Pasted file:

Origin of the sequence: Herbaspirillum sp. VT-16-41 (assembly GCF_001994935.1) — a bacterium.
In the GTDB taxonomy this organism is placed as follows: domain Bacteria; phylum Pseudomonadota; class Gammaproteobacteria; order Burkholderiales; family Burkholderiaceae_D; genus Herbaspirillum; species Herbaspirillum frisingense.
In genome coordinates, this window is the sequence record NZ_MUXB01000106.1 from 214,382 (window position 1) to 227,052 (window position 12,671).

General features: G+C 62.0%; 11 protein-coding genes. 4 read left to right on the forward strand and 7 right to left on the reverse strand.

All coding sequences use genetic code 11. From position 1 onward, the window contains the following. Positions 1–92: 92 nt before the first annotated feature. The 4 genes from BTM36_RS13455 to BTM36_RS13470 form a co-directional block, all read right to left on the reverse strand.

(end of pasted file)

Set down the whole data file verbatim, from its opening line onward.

Origin of the sequence: Herbaspirillum sp. VT-16-41 (assembly GCF_001994935.1) — a bacterium.
In the GTDB taxonomy this organism is placed as follows: domain Bacteria; phylum Pseudomonadota; class Gammaproteobacteria; order Burkholderiales; family Burkholderiaceae_D; genus Herbaspirillum; species Herbaspirillum frisingense.
In genome coordinates, this window is the sequence record NZ_MUXB01000106.1 from 214,382 (window position 1) to 227,052 (window position 12,671).

General features: G+C 62.0%; 11 protein-coding genes. 4 read left to right on the forward strand and 7 right to left on the reverse strand.

All coding sequences use genetic code 11. From position 1 onward, the window contains the following. Positions 1–92: 92 nt before the first annotated feature. The 4 genes from BTM36_RS13455 to BTM36_RS13470 form a co-directional block, all read right to left on the reverse strand.